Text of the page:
Also available in: French
Discover ice fishing secrets shared by Wil Wegman, Canadian ice fishing champion and Rapala Pro Staff.
1. Head out early.
No one minds waking up bright and early on a nice summer morning and going out, but doing it in the winter is a little more challenging. However, as fish usually feed at dawn and dusk, it’s advantageous to be out on the ice before sunrise. “The fish bite better in the early morning, 9 times out of 10. In my ice fishing seminars, I recommend people to wake up an extra hour early in order to prepare properly. Don’t rush to get out there because you want to make sure that you’re still following all the safety procedures. But getting out there for that early morning bite can definitely increase your chances of making a banner catch”, shares Wil Wegman. A tip for saving time in the morning is to prepare your gear the night before – you can even already have your breakfast ready!
2. Keep an eye out for pressure cracks.
Ice is continually contracting and retracting. “In some lake systems, like Lake Simcoe or Lake Memphremagog, you get these pressure ridges or cracks where the ice opens up, then cracks open, and then refreezes. Some pressure ridges just jut out high into the air as two massive ice sheets collide. In any case, you’ve got to be careful because the ice around them can be unsafe. Obviously, watch out for any kind of running water (river mouths) or bubblers. Those are areas where the ice is not as strong”, says the ice fishing expert.
3. Dress warmly once at your destination.
Ice fishing often involves a long walk that also requires hauling all your equipment on a sled. This physical exertion can make you perspire quite a bit. And when you sweat, your body will cool off due to the humidity once you stop exercising.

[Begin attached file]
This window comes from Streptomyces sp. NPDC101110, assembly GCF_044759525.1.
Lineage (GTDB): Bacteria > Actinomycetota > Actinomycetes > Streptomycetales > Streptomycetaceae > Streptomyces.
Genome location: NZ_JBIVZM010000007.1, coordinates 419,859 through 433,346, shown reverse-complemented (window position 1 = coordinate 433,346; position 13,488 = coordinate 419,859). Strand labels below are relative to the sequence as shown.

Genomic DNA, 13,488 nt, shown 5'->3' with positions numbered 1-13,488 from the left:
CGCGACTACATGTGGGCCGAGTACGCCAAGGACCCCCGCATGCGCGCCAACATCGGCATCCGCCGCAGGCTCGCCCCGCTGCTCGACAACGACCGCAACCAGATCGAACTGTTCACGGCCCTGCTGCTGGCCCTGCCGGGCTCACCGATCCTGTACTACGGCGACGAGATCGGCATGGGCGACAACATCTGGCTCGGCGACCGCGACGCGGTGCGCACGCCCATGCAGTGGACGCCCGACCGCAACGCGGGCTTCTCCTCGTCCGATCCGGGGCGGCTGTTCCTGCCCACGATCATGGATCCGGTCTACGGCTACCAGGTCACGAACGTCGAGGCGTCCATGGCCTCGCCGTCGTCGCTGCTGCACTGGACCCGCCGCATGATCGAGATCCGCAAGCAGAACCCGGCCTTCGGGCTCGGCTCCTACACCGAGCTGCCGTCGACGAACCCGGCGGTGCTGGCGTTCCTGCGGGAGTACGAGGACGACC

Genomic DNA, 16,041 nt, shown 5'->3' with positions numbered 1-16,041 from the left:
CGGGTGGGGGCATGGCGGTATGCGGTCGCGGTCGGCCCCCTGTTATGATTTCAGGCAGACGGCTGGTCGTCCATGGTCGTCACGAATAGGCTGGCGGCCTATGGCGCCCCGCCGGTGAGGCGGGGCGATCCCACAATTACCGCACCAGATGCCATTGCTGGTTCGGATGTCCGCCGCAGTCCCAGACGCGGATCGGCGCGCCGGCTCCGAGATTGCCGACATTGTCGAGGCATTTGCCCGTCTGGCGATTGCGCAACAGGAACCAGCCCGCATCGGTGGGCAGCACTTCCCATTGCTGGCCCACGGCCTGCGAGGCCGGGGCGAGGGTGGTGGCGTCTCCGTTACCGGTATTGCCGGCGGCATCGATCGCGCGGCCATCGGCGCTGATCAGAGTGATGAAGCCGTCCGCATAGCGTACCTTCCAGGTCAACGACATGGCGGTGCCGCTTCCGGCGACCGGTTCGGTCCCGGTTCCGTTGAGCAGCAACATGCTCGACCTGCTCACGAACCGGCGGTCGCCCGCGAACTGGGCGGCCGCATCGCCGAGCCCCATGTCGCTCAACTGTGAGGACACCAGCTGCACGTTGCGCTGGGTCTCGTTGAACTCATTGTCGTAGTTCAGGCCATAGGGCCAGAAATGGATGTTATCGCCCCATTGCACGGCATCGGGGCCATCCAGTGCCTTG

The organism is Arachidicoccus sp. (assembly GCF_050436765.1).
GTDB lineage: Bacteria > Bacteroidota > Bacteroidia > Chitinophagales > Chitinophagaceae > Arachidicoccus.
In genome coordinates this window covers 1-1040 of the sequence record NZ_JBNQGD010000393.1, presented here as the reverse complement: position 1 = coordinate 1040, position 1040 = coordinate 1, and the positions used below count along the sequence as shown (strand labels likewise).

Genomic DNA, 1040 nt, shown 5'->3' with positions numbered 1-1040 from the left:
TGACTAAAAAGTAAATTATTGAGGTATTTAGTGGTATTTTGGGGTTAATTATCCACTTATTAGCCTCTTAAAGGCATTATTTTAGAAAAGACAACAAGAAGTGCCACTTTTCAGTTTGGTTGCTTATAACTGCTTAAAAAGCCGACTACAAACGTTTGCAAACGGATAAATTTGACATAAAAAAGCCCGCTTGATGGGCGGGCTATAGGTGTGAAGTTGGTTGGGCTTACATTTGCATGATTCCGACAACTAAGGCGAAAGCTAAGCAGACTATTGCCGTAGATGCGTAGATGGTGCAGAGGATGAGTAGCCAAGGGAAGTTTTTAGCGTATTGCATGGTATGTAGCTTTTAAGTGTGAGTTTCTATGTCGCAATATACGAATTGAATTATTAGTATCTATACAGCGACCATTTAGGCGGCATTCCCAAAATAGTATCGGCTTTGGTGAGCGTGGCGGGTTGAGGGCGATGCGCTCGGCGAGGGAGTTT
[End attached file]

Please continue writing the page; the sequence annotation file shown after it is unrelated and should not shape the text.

After you’ve drilled a few holes, set up your portable hut and get all your gear ready to allow the perspiration to dry and cool you down a bit before adding layers. “I’ve learned over the years that the ticket is to prepare yourself for that hike out onto the ice without putting every layer on. Don’t zip up your coat all the way and save that big wool sweater or heavy-duty fleece sweater until after you’ve settled into your fishing destination”, reveals Wil.
Bring along base layers and clothing that doesn’t retain moisture. Certain clothing and innovative materials like Gore-Tex don’t trap moisture. “The key for active anglers like myself is adding a good base layer that begins with moisture-wicking long johns before your preferred clothing, under a good snowsuit or a floater suit”, he adds.
4. Get around in a sled, snowmobile, or Scandinavian kicksled.
Snowmobiles are great, but you can also try out different modes of transportation. “I love ice fishing from my Scandinavian kicksled. Basically, if you can, imagine a dog sled without the dogs. You stand on the rudders or skis and kick yourself forward with the other foot to slide across the ice”, shares Wil. So, don’t hesitate utilizing other transportation to help you get to and from your fishing destination.
5. Lighten your load.